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Whirling Twirling Propeller Trike 136

Posted by CmdrTaco
from the mit-students-with-to-much-time dept.
hankmt writes "A student at MIT has built a tricycle that applies force to a giant rear fan, instead of directly to the wheels. The effect...well, it's best to look for yourself, but it would be pretty useful on the post-apocalyptic roads of the Australian Outback. The blades of the trike even have built in LED lights which display colored patterns...and also warn pedestrians of their impending deaths."
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Whirling Twirling Propeller Trike

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  • There would be a lot more room to ride on Multi-Use Paths...
  • Crazy (Score:4, Funny)

    by grub (11606) <slashdot@grub.net> on Wednesday July 04, 2007 @12:18PM (#19744357) Homepage Journal

    Those crazy MIT guys are lucky that Massachusetts just made health insurance mandatory!

    • Re: (Score:1, Insightful)

      by Anonymous Coward
      What's really crazy, is that when someone at MIT takes a brown shit - it's front page news as a golden egg. :/
  • by trolltalk.com (1108067) on Wednesday July 04, 2007 @12:19PM (#19744371) Homepage Journal

    From the looks of it after watching the vide, its terrible at transforming pedal energy into forward motion, and I'd really hate to see what would happen in any sort of wind. At least a "real bike" you can get off and walk. Add bird strikes to the blades, the excess width, etc., and you've got a real problem.

    Unless,of course, you're Wiley Coyote, and ride it off a cliff - you could autogyro down, I guess.

    • by Speare (84249)
      I don't think the guy is trying to transform the energy debate, he just thought it would be fun. It reminded me of the bicycle in Miyazaki's "Castle in the Sky" (aka Laputa). And by the way, that's "Wile E. Coyote".
    • This thing couldn't even get started on an uphill, or with more than a light breeze for a headwind. Forget climbing out of a pothole.

      It's a very clever toy, nothing more.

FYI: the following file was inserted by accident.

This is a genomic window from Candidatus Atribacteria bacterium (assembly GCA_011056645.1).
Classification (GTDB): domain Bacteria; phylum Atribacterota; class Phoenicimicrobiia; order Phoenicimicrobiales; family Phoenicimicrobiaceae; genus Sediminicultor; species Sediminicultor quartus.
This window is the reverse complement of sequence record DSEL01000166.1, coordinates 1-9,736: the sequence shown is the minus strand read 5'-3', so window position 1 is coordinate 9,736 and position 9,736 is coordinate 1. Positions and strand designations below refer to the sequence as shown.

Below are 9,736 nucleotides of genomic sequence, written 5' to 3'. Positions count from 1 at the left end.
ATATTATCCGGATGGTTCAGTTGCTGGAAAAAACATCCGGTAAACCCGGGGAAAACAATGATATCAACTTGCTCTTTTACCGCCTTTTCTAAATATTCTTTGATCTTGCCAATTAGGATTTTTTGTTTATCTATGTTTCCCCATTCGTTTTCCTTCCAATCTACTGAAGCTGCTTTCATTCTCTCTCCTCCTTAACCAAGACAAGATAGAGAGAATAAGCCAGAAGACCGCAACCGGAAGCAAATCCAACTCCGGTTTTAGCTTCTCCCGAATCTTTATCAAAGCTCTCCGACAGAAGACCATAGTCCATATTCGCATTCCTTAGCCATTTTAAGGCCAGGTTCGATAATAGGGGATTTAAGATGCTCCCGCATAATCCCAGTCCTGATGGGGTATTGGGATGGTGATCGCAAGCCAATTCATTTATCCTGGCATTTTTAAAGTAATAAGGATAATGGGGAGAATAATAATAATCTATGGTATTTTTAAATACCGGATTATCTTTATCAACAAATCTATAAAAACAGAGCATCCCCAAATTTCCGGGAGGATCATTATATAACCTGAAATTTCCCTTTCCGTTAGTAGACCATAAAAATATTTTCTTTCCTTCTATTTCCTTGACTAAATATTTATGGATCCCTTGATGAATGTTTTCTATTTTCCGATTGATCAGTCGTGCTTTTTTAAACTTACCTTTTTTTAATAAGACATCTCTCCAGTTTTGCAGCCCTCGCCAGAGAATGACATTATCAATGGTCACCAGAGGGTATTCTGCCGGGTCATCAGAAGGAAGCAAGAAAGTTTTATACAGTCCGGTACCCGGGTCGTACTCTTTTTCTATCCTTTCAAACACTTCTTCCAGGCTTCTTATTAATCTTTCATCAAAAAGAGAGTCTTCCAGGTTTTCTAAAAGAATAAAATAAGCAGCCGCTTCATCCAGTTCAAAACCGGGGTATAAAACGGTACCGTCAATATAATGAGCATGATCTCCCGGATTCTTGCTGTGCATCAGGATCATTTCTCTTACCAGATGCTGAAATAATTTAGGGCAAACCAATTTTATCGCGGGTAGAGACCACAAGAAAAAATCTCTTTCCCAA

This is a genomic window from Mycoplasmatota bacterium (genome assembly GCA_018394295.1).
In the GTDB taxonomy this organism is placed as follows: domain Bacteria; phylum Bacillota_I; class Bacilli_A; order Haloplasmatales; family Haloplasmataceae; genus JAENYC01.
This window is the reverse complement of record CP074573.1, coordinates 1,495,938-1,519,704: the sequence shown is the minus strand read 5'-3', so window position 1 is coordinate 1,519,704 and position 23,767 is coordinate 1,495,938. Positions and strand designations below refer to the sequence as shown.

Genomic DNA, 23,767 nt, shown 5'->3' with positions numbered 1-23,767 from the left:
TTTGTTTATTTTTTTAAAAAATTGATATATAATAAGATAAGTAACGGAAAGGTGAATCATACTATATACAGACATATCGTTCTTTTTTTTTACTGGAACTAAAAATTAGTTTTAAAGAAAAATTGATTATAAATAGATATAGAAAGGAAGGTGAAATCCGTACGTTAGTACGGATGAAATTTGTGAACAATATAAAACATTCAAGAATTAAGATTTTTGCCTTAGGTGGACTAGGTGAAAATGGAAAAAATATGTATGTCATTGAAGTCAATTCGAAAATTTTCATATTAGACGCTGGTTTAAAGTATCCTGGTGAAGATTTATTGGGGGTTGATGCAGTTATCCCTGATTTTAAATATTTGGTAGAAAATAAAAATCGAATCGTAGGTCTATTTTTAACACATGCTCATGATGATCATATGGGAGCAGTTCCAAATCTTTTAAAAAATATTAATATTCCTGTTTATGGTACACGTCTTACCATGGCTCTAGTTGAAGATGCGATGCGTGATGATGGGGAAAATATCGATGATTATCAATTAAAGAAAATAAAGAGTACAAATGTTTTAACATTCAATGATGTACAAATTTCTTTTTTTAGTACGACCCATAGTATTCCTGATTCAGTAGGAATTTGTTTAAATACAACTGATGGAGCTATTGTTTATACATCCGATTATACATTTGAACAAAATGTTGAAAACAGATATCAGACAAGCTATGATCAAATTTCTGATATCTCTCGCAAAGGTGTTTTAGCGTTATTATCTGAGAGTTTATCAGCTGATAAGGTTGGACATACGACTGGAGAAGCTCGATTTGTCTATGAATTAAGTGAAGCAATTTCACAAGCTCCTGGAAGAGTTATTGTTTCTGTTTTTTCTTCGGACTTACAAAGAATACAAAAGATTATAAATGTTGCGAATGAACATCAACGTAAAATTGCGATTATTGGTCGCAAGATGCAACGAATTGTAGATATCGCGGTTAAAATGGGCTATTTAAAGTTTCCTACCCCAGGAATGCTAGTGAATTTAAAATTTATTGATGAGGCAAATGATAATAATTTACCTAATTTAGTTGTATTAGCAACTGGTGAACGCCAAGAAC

• by timeOday (582209) on Wednesday July 04, 2007 @12:49PM (#19744647)
      Oh well, millions of people per year spend good money on devices that do nothing *but* waste energy, such as elliptical machines, treadmills, and exercycles. And you can't even hack people to pieces with those.
      • Actually the original Bowflex exercise machine used to do a good job at hacking people to pieces...
    • Go slow, use legs.
    • autogyro down?

      Did you ever actually watch the cartoon?? if there is ONE thing Wile E. Coyote excelled at, it was falling off the cliff!

      • by trolltalk.com (1108067) on Wednesday July 04, 2007 @01:47PM (#19745271) Homepage Journal
        But in this case, he'd autogyro down, with that big sh*t-eating grin on his face, holding up a sign saying "PHEW!" and just as he gets to ground level - BAM! a truck driven by the RoadRunner runs into him and creams him.
        • Unless the blades are variable pitch, he ain't even going to autogyro down. The way it works is to unclutch the rotor from the engine, the airflow spins the rotor up. At the correct time, i.e. right before you pancake into the ground, you pull up on the collective. That increases the pitch of the blades which creates more lift. The down side of this is that it slows down the rotor.
          • by tylernt (581794) on Wednesday July 04, 2007 @06:19PM (#19747951)
            Gyroplanes (or gyrocopters, if you wish) auto-rotate all the time and can still do a zero-roll landing without a collective. The rotor speed is controlled by the angle of attack to the relative wind so you come in at speed and then flare at the last moment... not that that would really help a guy going down in this trike though, as he would have no control surfaces.
    • Re: (Score:2, Interesting)

      by hszp (1023419)
      Disclaimer: I would not want to pedal that sh!t uphill under any circumstances.

      But it's simply great. How many of you would have thought such speed was possible in such an unefficient way? Sure: he could be three times as fast with an everyday ( "run-off-the-mill"? ) bike, but that's only better by a factor of 3.

      Add a big helium-filled balloon to the thing and next thing you see he's flying (don't try this at home kids, you're not coming down the way you think you would).